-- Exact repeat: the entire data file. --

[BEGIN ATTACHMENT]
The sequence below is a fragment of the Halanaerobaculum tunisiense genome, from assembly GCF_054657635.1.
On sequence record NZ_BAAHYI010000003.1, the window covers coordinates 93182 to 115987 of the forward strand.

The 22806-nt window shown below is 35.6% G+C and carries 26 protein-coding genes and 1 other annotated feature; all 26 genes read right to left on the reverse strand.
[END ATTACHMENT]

The sequence below is a fragment of the Halanaerobaculum tunisiense genome, from assembly GCF_054657635.1.
On sequence record NZ_BAAHYI010000003.1, the window covers coordinates 93182 to 115987 of the forward strand.

The 22806-nt window shown below is 35.6% G+C and carries 26 protein-coding genes and 1 other annotated feature; all 26 genes read right to left on the reverse strand.